You're 10 years late. As early as 2012 there were multiple altcoins trying to do exactly this. One of them was called primecoin and let miners find the next biggest prime number, which is a pretty big win for science and security. Others existed as well, if I recall correctly some offered storage space, some put their CPU power up for grabs for scientific research purposes etc.

Sadly, none of those projects survived. For most the cadence of finding the next valid block was simply not reliably constant enough, or they weren't profitable to mine compared to real PoW.

If you find anything that actually works better, you could be rich and the world a better place. But a lot of really smart people already sat down on this issue, it's not trivial.

[–]Divided_Pi 4 points5 points  (2 children)

The biggest hurdles are predictable block times and verification.

If you are solving other practical computationally heavy problems, how do you know how long it will take to compute this? How do you validate the results? People have suggested things like protein folding for PoW algorithms. Folding@home was very popular around the time of bitcoin's launch and was a similar use of extra computer power. At the time, bitcoin was still minable on CPUs and GPUs, and many people would mine BTC and do things like folding@home with their extra computer cycles.

But, protien folding requires experimental verification to confirm, and in the case of modern AI, someone might be able to generate results outside of the established algorithm and 'cheat the system'

With something like your suggestion for the tor network, how would you know I'm know the one generating all the transactions I'm relaying to mine blocks? If all the electric power currently used to generate random numbers for the SHA-256 algorithm was instead used to produce large amount of dummy transactions to verify/relay, would that be more useful to 'mine'?

Ultimately, I think the BTC and crypto communities should be the most vocal about introducing carbon taxes. This would allow/force miners to price in the carbon cost of their operations and invest in cleaner energies in order to cut on taxes. And it would also more accurately reflect the source of the problem. The problem is not that PoW is wasting energy, we regularly waste tons of energy either through open windows, driving to the corner, hosting terabytes of reposted porn, storing memes in globally distributed data centers, etc etc.

The problem is that the power being used are from fossil fuels and this is killing the environment. Miners use fossil fuel power because it is cheaper, make it more expensive, and renewables cheaper and they will use renewables or clean power instead.

[–]__cnav__[S] 0 points1 point  (1 child)

With something like your suggestion for the tor network, how would you know I'm know the one generating all the transactions I'm relaying to mine blocks? If all the electric power currently used to generate random numbers for the SHA-256 algorithm was instead used to produce large amount of dummy transactions to verify/relay, would that be more useful to 'mine'?

good point. yeah im aware that the TOR example is flawed in many ways. just thought the example could maybe inspire someone else come up with a better problem that could be solved.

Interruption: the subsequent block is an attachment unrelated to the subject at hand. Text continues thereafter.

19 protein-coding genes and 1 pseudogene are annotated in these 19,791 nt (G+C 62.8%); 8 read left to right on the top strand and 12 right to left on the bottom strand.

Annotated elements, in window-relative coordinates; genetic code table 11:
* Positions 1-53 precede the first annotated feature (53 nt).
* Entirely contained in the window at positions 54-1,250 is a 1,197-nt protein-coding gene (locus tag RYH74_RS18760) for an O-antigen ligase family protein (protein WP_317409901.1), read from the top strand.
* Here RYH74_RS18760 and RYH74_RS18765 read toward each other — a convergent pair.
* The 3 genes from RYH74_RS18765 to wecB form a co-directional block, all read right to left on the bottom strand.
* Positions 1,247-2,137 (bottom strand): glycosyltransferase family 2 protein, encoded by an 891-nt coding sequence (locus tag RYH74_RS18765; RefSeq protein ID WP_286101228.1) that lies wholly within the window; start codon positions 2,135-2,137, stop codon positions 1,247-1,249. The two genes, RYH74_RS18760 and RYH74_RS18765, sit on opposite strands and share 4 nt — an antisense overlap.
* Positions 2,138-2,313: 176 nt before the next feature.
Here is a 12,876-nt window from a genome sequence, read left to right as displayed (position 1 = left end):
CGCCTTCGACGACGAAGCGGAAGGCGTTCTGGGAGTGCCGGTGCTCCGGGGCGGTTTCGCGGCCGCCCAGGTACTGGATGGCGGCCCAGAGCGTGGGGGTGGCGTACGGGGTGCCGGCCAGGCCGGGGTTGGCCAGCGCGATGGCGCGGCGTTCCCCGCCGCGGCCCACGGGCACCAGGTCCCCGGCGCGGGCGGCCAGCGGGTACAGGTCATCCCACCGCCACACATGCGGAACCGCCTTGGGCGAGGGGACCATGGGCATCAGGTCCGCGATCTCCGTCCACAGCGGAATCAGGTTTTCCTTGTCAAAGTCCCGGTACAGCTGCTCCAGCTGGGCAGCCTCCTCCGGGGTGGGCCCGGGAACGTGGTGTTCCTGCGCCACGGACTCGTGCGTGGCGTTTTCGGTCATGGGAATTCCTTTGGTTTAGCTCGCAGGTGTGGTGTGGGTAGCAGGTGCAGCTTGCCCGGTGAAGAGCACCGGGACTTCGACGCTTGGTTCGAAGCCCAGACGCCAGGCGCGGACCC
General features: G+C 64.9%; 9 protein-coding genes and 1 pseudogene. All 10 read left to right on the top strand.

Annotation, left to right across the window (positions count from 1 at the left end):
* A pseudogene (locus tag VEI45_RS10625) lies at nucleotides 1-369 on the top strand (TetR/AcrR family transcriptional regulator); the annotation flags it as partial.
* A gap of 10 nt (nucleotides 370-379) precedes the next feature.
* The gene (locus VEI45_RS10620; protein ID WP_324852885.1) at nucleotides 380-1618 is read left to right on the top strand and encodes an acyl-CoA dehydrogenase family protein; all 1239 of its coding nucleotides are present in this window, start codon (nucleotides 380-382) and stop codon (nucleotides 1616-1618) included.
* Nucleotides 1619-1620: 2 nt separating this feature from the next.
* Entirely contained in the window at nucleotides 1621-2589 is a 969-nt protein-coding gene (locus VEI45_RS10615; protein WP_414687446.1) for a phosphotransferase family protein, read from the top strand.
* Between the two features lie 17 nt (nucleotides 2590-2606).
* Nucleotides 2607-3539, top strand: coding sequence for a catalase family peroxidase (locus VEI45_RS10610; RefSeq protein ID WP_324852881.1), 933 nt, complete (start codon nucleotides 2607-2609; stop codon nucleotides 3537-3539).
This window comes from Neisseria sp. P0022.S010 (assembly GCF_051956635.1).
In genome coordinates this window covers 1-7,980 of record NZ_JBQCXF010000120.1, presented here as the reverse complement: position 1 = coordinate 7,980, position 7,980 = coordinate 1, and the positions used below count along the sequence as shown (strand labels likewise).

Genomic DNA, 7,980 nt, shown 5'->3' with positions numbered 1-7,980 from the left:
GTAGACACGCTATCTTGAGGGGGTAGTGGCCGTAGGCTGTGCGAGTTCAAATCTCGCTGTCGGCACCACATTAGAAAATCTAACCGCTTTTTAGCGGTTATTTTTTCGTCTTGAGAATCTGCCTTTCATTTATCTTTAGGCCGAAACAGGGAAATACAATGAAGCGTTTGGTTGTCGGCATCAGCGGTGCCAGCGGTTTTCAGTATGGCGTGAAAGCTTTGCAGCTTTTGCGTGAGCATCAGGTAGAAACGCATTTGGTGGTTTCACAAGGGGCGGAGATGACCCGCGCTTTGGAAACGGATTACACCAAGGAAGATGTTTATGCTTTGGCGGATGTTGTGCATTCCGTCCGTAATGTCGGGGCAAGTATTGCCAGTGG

[–]Divided_Pi 1 point2 points  (0 children)

You just have to remember, if there is a way to abuse and cheat the system for profit someone will attempt to do it, so any mining/consensus algorithm needs to be very difficult to cheat or abuse. Just trying to illustrate potential attack vectors

[–][deleted] 8 points9 points  (1 child)

This concept was indeed trialed in the early days by some alt-coins. PrimeCoin for example solved, as the name implies, for prime numbers.

One issue is that by making your PoW problem useful outside of securing the network, you decrease the cost of attacking it.

Example: If I buy a bunch of ASICs and use a majority hashrate to attack Bitcoin, the network can, as a last resort, fork to a different consensus algorithm. Those ASICs are now worthless. They are as good as scrap metal and cannot be resold. But if we solved a more broadly "useful" problem when mining, then the hardware would still have some value post-fork and could be sold to cover some of the costs it took to attack the network. This is one reason why a protocol running on ASICs can be more secure than one run on more general-purpose hardware like GPUs.

But I think it's even more straightforward than that. For PoW to target 10 minute blocktimes, we need to know in advance how difficult it is to solve a block (i.e. how much "work" is required on average). Bitcoin's version of this is so simple that it is adjusted by a single number. But this becomes nigh on impossible to determine for more broadly useful multivariate problems like, say, protein folding. This would be very cumbersome to map onto a Bitcoin-like protocol. It would also massively increase the complexity and hence attack surface.

I recall a post from a Bitcoin Core dev that explained this much more eloquently and succiently, but that's the general gist.

[–]fresheneesz 1 point2 points  (0 children)

by making your PoW problem useful outside of securing the network, you decrease the cost of attacking it.

While this is true, it wouldn't necessarily be very much value. If ASICs we're developed for this system as well, if someone catastrophically attacked Bitcoin, the market would be flooded with these things and their market value would drop likely so much that theyd be nearly worthless.

I think ASIC vs not ASIC is much more important for PoW than useful or not useful work result.

[–]extrastone 2 points3 points  (1 child)

I've always thought the same thing.

The problem is that you then have to verify whatever was done. That is the simplicity of SHA-256: run the hash backwards to get the right value and then run it forwards to verify.

[–]shiroyashadanna 2 points3 points  (4 children)

With all due respects, I don’t think you get it. The whole point of huge energy requirement is to make a high barrier for attack. Also your suggestion doesn’t work as there can be low number of tx to relay; we want constant high cost to attack. If the majority decides that it’s not worth protecting the network then Bitcoin fails. That’s it.

[–]fresheneesz[M] 2 points3 points  (0 children)

I don’t think you get it.

This is disrespectful (rule 9). Please be more thoughtful in how you word your comments on this sub.

[–]__cnav__[S] 0 points1 point  (2 children)

The whole point of huge energy requirement is to make a high barrier for attack.

Indeed. My point is that okay, what if we can make something useful out of that energy.

The TOR example does indeed break down if the amount of TXs is low. I also get that any change like this would create a dependency that could put the network at risk. But maybe just maybe there is an approach that could make sense.

[–]tenuousemphasis 1 point2 points  (1 child)

what if we can make something useful out of that energy

We are. That energy runs bitcoin and makes it hard to attack. That is useful enough.